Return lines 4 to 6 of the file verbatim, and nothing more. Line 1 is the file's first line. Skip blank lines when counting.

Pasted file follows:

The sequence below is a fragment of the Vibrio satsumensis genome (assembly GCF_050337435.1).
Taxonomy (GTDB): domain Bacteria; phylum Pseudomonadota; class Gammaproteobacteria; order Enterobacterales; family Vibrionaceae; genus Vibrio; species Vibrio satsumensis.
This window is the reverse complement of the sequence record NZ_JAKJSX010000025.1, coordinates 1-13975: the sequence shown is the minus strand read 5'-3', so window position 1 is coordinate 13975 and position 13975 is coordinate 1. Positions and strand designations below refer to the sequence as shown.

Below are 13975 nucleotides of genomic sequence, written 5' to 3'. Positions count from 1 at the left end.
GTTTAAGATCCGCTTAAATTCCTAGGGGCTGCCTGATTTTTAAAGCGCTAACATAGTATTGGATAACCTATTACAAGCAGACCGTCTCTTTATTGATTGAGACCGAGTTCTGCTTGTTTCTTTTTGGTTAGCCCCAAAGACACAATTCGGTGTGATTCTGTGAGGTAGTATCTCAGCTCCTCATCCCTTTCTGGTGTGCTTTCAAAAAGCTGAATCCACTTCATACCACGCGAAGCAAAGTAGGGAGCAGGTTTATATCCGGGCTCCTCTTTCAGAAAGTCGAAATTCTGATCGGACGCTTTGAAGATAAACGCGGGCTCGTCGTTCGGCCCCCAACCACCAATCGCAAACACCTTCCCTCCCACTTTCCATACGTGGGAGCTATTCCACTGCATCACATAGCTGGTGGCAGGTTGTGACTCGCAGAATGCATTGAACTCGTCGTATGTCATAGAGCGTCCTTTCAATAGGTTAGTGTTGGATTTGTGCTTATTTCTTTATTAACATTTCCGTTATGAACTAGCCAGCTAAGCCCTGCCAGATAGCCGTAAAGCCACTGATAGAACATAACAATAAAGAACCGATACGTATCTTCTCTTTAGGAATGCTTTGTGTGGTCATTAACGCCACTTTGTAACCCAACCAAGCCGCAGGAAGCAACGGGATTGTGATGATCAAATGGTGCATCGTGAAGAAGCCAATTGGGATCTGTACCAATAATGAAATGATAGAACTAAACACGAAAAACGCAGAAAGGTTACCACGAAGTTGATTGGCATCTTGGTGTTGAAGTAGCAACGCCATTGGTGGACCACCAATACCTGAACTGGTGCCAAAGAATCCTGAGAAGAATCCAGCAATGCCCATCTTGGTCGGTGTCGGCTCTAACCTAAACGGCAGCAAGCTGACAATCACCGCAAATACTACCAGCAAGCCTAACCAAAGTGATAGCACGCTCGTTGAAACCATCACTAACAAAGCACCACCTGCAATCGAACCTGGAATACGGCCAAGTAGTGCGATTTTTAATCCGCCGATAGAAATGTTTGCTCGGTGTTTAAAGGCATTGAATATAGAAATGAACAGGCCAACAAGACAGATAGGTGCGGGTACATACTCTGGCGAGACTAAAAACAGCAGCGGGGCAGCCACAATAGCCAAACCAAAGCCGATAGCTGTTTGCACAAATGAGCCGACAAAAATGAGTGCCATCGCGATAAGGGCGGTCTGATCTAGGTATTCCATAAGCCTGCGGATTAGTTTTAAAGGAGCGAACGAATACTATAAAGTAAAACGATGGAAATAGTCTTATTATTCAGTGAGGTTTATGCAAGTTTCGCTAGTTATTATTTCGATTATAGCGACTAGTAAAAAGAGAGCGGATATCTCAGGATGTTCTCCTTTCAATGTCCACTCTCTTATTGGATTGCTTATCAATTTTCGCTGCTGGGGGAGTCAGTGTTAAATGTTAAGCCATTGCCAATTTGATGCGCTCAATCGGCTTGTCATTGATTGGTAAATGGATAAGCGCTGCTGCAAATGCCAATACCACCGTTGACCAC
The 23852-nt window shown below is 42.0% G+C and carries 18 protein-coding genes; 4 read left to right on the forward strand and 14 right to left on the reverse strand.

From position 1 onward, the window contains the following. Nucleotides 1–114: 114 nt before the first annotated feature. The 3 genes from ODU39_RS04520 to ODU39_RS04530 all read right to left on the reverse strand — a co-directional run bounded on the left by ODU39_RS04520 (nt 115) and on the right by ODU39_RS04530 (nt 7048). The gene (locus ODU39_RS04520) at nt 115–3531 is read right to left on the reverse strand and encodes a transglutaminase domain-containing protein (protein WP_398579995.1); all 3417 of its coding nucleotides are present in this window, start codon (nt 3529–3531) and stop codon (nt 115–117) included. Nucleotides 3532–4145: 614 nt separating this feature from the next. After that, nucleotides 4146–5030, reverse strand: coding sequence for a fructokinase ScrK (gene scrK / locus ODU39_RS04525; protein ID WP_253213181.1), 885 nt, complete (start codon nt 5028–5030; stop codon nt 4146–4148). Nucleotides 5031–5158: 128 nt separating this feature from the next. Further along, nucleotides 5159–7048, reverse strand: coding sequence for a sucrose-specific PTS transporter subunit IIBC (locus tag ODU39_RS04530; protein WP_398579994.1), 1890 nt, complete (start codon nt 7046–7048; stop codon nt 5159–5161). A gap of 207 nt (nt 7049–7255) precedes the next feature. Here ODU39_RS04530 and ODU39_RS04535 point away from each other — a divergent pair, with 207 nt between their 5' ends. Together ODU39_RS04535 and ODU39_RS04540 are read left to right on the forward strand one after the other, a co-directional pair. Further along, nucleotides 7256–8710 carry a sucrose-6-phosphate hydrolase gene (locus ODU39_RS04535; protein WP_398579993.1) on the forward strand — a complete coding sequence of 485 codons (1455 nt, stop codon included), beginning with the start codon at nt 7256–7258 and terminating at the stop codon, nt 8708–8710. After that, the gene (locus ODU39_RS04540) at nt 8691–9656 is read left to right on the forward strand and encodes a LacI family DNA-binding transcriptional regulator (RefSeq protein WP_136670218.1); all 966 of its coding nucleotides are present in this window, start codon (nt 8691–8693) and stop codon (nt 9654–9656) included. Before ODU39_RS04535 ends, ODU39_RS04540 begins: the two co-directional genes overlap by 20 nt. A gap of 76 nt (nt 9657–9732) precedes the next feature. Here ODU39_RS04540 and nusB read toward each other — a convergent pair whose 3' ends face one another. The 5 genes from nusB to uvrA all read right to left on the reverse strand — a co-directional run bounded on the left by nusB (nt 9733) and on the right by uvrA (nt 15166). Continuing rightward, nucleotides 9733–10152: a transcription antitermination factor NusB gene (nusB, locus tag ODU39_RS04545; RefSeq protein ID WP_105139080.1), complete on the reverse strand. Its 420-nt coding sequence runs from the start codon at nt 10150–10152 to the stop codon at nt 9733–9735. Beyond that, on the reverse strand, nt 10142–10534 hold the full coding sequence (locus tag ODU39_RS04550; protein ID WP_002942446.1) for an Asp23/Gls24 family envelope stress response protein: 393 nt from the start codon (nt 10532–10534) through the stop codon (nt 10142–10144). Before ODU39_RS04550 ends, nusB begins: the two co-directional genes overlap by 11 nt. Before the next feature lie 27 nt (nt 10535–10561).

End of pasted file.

Below are 13975 nucleotides of genomic sequence, written 5' to 3'. Positions count from 1 at the left end.
GTTTAAGATCCGCTTAAATTCCTAGGGGCTGCCTGATTTTTAAAGCGCTAACATAGTATTGGATAACCTATTACAAGCAGACCGTCTCTTTATTGATTGAGACCGAGTTCTGCTTGTTTCTTTTTGGTTAGCCCCAAAGACACAATTCGGTGTGATTCTGTGAGGTAGTATCTCAGCTCCTCATCCCTTTCTGGTGTGCTTTCAAAAAGCTGAATCCACTTCATACCACGCGAAGCAAAGTAGGGAGCAGGTTTATATCCGGGCTCCTCTTTCAGAAAGTCGAAATTCTGATCGGACGCTTTGAAGATAAACGCGGGCTCGTCGTTCGGCCCCCAACCACCAATCGCAAACACCTTCCCTCCCACTTTCCATACGTGGGAGCTATTCCACTGCATCACATAGCTGGTGGCAGGTTGTGACTCGCAGAATGCATTGAACTCGTCGTATGTCATAGAGCGTCCTTTCAATAGGTTAGTGTTGGATTTGTGCTTATTTCTTTATTAACATTTCCGTTATGAACTAGCCAGCTAAGCCCTGCCAGATAGCCGTAAAGCCACTGATAGAACATAACAATAAAGAACCGATACGTATCTTCTCTTTAGGAATGCTTTGTGTGGTCATTAACGCCACTTTGTAACCCAACCAAGCCGCAGGAAGCAACGGGATTGTGATGATCAAATGGTGCATCGTGAAGAAGCCAATTGGGATCTGTACCAATAATGAAATGATAGAACTAAACACGAAAAACGCAGAAAGGTTACCACGAAGTTGATTGGCATCTTGGTGTTGAAGTAGCAACGCCATTGGTGGACCACCAATACCTGAACTGGTGCCAAAGAATCCTGAGAAGAATCCAGCAATGCCCATCTTGGTCGGTGTCGGCTCTAACCTAAACGGCAGCAAGCTGACAATCACCGCAAATACTACCAGCAAGCCTAACCAAAGTGATAGCACGCTCGTTGAAACCATCACTAACAAAGCACCACCTGCAATCGAACCTGGAATACGGCCAAGTAGTGCGATTTTTAATCCGCCGATAGAAATGTTTGCTCGGTGTTTAAAGGCATTGAATATAGAAATGAACAGGCCAACAAGACAGATAGGTGCGGGTACATACTCTGGCGAGACTAAAAACAGCAGCGGGGCAGCCACAATAGCCAAACCAAAGCCGATAGCTGTTTGCACAAATGAGCCGACAAAAATGAGTGCCATCGCGATAAGGGCGGTCTGATCTAGGTATTCCATAAGCCTGCGGATTAGTTTTAAAGGAGCGAACGAATACTATAAAGTAAAACGATGGAAATAGTCTTATTATTCAGTGAGGTTTATGCAAGTTTCGCTAGTTATTATTTCGATTATAGCGACTAGTAAAAAGAGAGCGGATATCTCAGGATGTTCTCCTTTCAATGTCCACTCTCTTATTGGATTGCTTATCAATTTTCGCTGCTGGGGGAGTCAGTGTTAAATGTTAAGCCATTGCCAATTTGATGCGCTCAATCGGCTTGTCATTGATTGGTAAATGGATAAGCGCTGCTGCAAATGCCAATACCACCGTTGACCAC
The 23852-nt window shown below is 42.0% G+C and carries 18 protein-coding genes; 4 read left to right on the forward strand and 14 right to left on the reverse strand.